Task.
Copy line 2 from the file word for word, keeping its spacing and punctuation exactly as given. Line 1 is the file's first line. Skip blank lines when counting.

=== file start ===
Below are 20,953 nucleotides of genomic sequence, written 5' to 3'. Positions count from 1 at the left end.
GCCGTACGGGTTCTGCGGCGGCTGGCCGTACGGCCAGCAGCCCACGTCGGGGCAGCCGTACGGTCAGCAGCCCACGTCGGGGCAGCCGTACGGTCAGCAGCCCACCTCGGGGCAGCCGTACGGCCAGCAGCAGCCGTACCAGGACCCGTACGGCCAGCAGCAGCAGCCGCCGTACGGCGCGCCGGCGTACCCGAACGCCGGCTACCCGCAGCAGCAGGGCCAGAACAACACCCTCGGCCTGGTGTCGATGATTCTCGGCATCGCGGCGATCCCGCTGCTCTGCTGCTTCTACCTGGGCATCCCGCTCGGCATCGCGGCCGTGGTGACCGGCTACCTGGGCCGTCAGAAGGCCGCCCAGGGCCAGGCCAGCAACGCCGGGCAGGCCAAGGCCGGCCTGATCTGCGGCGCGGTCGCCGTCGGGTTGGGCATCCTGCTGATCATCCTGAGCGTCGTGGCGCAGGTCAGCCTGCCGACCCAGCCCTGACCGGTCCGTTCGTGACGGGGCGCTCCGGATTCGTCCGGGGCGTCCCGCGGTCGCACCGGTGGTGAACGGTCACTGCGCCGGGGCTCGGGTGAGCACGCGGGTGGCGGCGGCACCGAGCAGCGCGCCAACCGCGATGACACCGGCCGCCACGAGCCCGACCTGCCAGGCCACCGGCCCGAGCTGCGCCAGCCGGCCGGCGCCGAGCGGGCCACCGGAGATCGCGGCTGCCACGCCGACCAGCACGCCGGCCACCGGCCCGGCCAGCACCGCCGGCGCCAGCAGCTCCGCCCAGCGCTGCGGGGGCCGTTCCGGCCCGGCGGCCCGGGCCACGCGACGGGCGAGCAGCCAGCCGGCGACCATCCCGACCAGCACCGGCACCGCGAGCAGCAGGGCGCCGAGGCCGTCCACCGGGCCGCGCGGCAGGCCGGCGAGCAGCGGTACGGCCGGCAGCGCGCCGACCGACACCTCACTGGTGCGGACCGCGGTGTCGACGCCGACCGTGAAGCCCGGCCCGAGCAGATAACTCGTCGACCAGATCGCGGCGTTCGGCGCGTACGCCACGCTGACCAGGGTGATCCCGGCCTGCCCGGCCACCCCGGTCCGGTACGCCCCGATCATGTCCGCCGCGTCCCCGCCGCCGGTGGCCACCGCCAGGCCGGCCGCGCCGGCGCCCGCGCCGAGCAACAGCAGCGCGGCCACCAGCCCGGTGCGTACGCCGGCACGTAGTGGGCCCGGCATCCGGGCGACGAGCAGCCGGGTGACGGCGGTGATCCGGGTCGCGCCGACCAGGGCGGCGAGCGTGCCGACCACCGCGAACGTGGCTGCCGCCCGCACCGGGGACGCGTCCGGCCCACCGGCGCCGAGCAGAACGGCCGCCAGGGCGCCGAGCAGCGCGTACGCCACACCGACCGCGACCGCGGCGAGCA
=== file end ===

GCCGTACGGGTTCTGCGGCGGCTGGCCGTACGGCCAGCAGCCCACGTCGGGGCAGCCGTACGGTCAGCAGCCCACGTCGGGGCAGCCGTACGGTCAGCAGCCCACCTCGGGGCAGCCGTACGGCCAGCAGCAGCCGTACCAGGACCCGTACGGCCAGCAGCAGCAGCCGCCGTACGGCGCGCCGGCGTACCCGAACGCCGGCTACCCGCAGCAGCAGGGCCAGAACAACACCCTCGGCCTGGTGTCGATGATTCTCGGCATCGCGGCGATCCCGCTGCTCTGCTGCTTCTACCTGGGCATCCCGCTCGGCATCGCGGCCGTGGTGACCGGCTACCTGGGCCGTCAGAAGGCCGCCCAGGGCCAGGCCAGCAACGCCGGGCAGGCCAAGGCCGGCCTGATCTGCGGCGCGGTCGCCGTCGGGTTGGGCATCCTGCTGATCATCCTGAGCGTCGTGGCGCAGGTCAGCCTGCCGACCCAGCCCTGACCGGTCCGTTCGTGACGGGGCGCTCCGGATTCGTCCGGGGCGTCCCGCGGTCGCACCGGTGGTGAACGGTCACTGCGCCGGGGCTCGGGTGAGCACGCGGGTGGCGGCGGCACCGAGCAGCGCGCCAACCGCGATGACACCGGCCGCCACGAGCCCGACCTGCCAGGCCACCGGCCCGAGCTGCGCCAGCCGGCCGGCGCCGAGCGGGCCACCGGAGATCGCGGCTGCCACGCCGACCAGCACGCCGGCCACCGGCCCGGCCAGCACCGCCGGCGCCAGCAGCTCCGCCCAGCGCTGCGGGGGCCGTTCCGGCCCGGCGGCCCGGGCCACGCGACGGGCGAGCAGCCAGCCGGCGACCATCCCGACCAGCACCGGCACCGCGAGCAGCAGGGCGCCGAGGCCGTCCACCGGGCCGCGCGGCAGGCCGGCGAGCAGCGGTACGGCCGGCAGCGCGCCGACCGACACCTCACTGGTGCGGACCGCGGTGTCGACGCCGACCGTGAAGCCCGGCCCGAGCAGATAACTCGTCGACCAGATCGCGGCGTTCGGCGCGTACGCCACGCTGACCAGGGTGATCCCGGCCTGCCCGGCCACCCCGGTCCGGTACGCCCCGATCATGTCCGCCGCGTCCCCGCCGCCGGTGGCCACCGCCAGGCCGGCCGCGCCGGCGCCCGCGCCGAGCAACAGCAGCGCGGCCACCAGCCCGGTGCGTACGCCGGCACGTAGTGGGCCCGGCATCCGGGCGACGAGCAGCCGGGTGACGGCGGTGATCCGGGTCGCGCCGACCAGGGCGGCGAGCGTGCCGACCACCGCGAACGTGGCTGCCGCCCGCACCGGGGACGCGTCCGGCCCACCGGCGCCGAGCAGAACGGCCGCCAGGGCGCCGAGCAGCGCGTACGCCACACCGACCGCGACCGCGGCGAGCA